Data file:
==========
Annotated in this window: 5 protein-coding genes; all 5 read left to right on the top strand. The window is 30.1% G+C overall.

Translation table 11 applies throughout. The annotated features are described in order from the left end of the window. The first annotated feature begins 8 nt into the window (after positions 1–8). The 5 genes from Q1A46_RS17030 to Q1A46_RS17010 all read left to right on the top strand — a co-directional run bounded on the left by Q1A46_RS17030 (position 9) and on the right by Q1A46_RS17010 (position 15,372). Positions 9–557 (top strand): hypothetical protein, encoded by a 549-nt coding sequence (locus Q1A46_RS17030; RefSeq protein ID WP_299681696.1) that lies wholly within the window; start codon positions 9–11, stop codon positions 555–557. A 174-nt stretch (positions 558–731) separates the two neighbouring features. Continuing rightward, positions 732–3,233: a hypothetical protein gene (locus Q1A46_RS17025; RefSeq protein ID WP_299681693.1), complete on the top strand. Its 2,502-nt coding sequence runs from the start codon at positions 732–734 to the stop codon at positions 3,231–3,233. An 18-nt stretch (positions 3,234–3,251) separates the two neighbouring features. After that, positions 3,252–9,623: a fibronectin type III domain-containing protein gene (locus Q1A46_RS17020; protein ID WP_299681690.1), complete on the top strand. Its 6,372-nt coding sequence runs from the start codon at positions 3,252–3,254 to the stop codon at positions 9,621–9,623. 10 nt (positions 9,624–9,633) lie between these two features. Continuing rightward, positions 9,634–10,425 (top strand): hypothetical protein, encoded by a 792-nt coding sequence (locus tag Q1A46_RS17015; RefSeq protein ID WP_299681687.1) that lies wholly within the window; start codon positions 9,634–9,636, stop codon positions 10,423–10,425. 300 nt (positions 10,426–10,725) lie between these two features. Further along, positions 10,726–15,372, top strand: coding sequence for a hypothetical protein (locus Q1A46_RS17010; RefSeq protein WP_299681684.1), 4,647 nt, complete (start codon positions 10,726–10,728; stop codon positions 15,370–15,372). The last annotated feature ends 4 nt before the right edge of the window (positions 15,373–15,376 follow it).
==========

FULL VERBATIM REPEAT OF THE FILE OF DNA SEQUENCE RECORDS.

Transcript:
Annotated in this window: 5 protein-coding genes; all 5 read left to right on the top strand. The window is 30.1% G+C overall.

Translation table 11 applies throughout. The annotated features are described in order from the left end of the window. The first annotated feature begins 8 nt into the window (after positions 1–8). The 5 genes from Q1A46_RS17030 to Q1A46_RS17010 all read left to right on the top strand — a co-directional run bounded on the left by Q1A46_RS17030 (position 9) and on the right by Q1A46_RS17010 (position 15,372). Positions 9–557 (top strand): hypothetical protein, encoded by a 549-nt coding sequence (locus Q1A46_RS17030; RefSeq protein ID WP_299681696.1) that lies wholly within the window; start codon positions 9–11, stop codon positions 555–557. A 174-nt stretch (positions 558–731) separates the two neighbouring features. Continuing rightward, positions 732–3,233: a hypothetical protein gene (locus Q1A46_RS17025; RefSeq protein ID WP_299681693.1), complete on the top strand. Its 2,502-nt coding sequence runs from the start codon at positions 732–734 to the stop codon at positions 3,231–3,233. An 18-nt stretch (positions 3,234–3,251) separates the two neighbouring features. After that, positions 3,252–9,623: a fibronectin type III domain-containing protein gene (locus Q1A46_RS17020; protein ID WP_299681690.1), complete on the top strand. Its 6,372-nt coding sequence runs from the start codon at positions 3,252–3,254 to the stop codon at positions 9,621–9,623. 10 nt (positions 9,624–9,633) lie between these two features. Continuing rightward, positions 9,634–10,425 (top strand): hypothetical protein, encoded by a 792-nt coding sequence (locus tag Q1A46_RS17015; RefSeq protein ID WP_299681687.1) that lies wholly within the window; start codon positions 9,634–9,636, stop codon positions 10,423–10,425. 300 nt (positions 10,426–10,725) lie between these two features. Further along, positions 10,726–15,372, top strand: coding sequence for a hypothetical protein (locus Q1A46_RS17010; RefSeq protein WP_299681684.1), 4,647 nt, complete (start codon positions 10,726–10,728; stop codon positions 15,370–15,372). The last annotated feature ends 4 nt before the right edge of the window (positions 15,373–15,376 follow it).